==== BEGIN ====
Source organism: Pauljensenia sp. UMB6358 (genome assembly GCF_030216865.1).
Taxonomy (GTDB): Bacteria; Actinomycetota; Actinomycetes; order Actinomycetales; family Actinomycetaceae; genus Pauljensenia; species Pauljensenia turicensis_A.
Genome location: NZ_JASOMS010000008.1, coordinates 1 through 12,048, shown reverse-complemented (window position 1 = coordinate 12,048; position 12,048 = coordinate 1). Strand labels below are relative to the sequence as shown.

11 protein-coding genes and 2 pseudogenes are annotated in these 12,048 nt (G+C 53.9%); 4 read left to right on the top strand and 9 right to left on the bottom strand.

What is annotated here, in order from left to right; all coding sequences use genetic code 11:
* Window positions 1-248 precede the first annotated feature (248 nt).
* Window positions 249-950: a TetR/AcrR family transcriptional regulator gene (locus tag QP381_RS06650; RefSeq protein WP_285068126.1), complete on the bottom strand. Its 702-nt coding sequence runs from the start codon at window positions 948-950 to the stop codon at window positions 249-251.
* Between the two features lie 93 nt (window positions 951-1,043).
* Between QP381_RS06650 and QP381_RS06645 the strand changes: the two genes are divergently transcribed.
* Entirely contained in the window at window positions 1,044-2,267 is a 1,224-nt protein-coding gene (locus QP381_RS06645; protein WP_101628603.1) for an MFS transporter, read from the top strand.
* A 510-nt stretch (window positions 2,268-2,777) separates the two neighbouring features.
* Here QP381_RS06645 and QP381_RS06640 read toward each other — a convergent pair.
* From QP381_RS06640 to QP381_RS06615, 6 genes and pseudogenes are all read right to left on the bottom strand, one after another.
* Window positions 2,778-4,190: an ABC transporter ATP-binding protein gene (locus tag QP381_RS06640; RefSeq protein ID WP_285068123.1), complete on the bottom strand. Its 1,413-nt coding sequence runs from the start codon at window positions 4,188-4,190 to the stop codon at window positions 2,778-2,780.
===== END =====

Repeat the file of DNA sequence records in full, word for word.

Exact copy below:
Source organism: Pauljensenia sp. UMB6358 (genome assembly GCF_030216865.1).
Taxonomy (GTDB): Bacteria; Actinomycetota; Actinomycetes; order Actinomycetales; family Actinomycetaceae; genus Pauljensenia; species Pauljensenia turicensis_A.
Genome location: NZ_JASOMS010000008.1, coordinates 1 through 12,048, shown reverse-complemented (window position 1 = coordinate 12,048; position 12,048 = coordinate 1). Strand labels below are relative to the sequence as shown.

11 protein-coding genes and 2 pseudogenes are annotated in these 12,048 nt (G+C 53.9%); 4 read left to right on the top strand and 9 right to left on the bottom strand.

What is annotated here, in order from left to right; all coding sequences use genetic code 11:
* Window positions 1-248 precede the first annotated feature (248 nt).
* Window positions 249-950: a TetR/AcrR family transcriptional regulator gene (locus tag QP381_RS06650; RefSeq protein WP_285068126.1), complete on the bottom strand. Its 702-nt coding sequence runs from the start codon at window positions 948-950 to the stop codon at window positions 249-251.
* Between the two features lie 93 nt (window positions 951-1,043).
* Between QP381_RS06650 and QP381_RS06645 the strand changes: the two genes are divergently transcribed.
* Entirely contained in the window at window positions 1,044-2,267 is a 1,224-nt protein-coding gene (locus QP381_RS06645; protein WP_101628603.1) for an MFS transporter, read from the top strand.
* A 510-nt stretch (window positions 2,268-2,777) separates the two neighbouring features.
* Here QP381_RS06645 and QP381_RS06640 read toward each other — a convergent pair.
* From QP381_RS06640 to QP381_RS06615, 6 genes and pseudogenes are all read right to left on the bottom strand, one after another.
* Window positions 2,778-4,190: an ABC transporter ATP-binding protein gene (locus tag QP381_RS06640; RefSeq protein ID WP_285068123.1), complete on the bottom strand. Its 1,413-nt coding sequence runs from the start codon at window positions 4,188-4,190 to the stop codon at window positions 2,778-2,780.